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Say It Loud/Black Sun Review

OCT 21, 2022


Cassa Pancho presents an exhilarating double bill celebrating 20 years of Ballet Black

“No two ballets are the same,” says a voice-over during this double bill from Ballet Black, marking the pioneering company’s 20th anniversary. That is truly the case here.

Say It Loud thrusts us back to Ballet Black’s inception, detailing the challenges it has faced in pursuit of an inclusive platform. There were inequalities then, and many remain now. But this is a performance of hope. The stage is bare and lit simply with white, blue and purple hues. The costumes are shades of brown and maroon to suit the dancers’ skin tones – costumes that did not exist when the company first began to perform. Now, with Afro hairstyles, the dancers can be seen, heard, represented and celebrated. José Alves and Cira Robinson’s pas de deux is especially breathtaking, while the closing number is an outpouring of infectious joy.

But in this first piece, the socio-political messaging is shallow and tired at times. Dancing to grime music in a hoody to signify Black London life is on-the-nose and uninspired, while a satirical approach to the white-dominated dance industry fails to drive any meaningful point home. Ballet Black has done the work, so to present liberation and empowerment principally through costume and hair feels reductive.

More forward-thinking answers are provided in the second half of the double bill, Black Sun, and it’s quite simple: be daring and challenging.

Gregory Maqoma’s choreography achieves this through a contemporary approach, influenced by his South African heritage. The repertoire is displayed with force and command. Under fragmented blue spotlights, Robinson shifts across the stage like a gliding spirit – elegant, graceful, yet perturbed in her use of arm and neck contractions.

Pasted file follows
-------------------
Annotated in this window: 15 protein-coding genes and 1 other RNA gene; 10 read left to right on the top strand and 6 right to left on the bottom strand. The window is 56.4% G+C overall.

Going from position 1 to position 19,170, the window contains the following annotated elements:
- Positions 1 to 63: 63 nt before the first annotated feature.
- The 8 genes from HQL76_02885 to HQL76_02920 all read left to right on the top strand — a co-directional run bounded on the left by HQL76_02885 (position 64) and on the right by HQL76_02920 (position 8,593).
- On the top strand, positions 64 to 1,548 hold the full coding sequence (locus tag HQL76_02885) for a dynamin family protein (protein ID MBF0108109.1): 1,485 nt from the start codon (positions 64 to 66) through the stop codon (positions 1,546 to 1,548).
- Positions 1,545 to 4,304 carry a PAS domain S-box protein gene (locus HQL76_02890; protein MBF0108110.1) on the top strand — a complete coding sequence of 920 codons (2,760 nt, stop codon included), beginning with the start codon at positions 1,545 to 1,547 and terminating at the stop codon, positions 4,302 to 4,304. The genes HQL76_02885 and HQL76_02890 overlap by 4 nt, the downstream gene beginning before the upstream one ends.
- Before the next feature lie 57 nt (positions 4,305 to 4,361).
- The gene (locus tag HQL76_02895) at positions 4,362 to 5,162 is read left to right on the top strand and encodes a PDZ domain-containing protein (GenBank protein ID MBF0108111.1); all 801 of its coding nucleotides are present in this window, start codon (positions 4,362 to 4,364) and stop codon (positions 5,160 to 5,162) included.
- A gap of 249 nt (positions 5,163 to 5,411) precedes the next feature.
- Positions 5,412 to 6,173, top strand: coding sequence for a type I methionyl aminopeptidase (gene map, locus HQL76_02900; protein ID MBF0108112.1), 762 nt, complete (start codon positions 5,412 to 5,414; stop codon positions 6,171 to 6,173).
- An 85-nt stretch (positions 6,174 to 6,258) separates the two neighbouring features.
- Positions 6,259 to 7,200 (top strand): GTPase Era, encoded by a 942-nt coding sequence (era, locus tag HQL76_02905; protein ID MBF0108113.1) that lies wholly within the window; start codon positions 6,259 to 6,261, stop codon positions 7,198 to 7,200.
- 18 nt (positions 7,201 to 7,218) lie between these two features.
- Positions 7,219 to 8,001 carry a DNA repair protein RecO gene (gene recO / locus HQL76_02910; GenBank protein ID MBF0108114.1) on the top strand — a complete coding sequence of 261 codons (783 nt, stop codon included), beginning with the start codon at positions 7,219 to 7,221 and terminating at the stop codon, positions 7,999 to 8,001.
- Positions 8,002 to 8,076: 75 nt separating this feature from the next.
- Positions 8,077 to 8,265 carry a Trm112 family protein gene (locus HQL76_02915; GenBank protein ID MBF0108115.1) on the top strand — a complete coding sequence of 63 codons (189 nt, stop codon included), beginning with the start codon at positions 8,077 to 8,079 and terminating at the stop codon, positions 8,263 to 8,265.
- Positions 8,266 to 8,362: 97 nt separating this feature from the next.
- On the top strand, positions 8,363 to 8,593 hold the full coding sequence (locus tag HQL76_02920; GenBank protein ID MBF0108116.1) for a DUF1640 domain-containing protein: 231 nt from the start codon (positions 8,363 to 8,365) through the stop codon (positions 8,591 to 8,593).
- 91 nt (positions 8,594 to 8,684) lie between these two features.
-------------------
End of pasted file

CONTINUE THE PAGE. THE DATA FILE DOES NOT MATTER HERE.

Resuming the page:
This motif is soon picked up by the ensemble, as a series of warm washes and blue states, beautifully crafted by lighting designer David Plater, pass as if in the cycle of day and night. Body percussions are coupled with Zulu rhythms in footwork and trademark stomps. There’s a vastness within Maqoma’s choreography as if time suspends and suddenly bursts with energy.

The most arresting moment of all comes when Mthuthuzeli November sits down to play plastic and metal buckets and begins drumming a loud, resonant and infectious rhythm that takes the ensemble into beautifully crafted, trance-like choreography. Isabela Coracy is especially captivating, commanding in each line, extension and muscular tension.

Black Sun tells a story of drawing from ancestral connections to empower a journey of forward-facing self-discovery. Although narratively confusing at times, it comes into its own once all inhibitions are removed. This is a perfect allegory for Ballet Black’s trailblazing future: joyous, unafraid, breaking ballet norms and focusing on untapped ideas from the diaspora.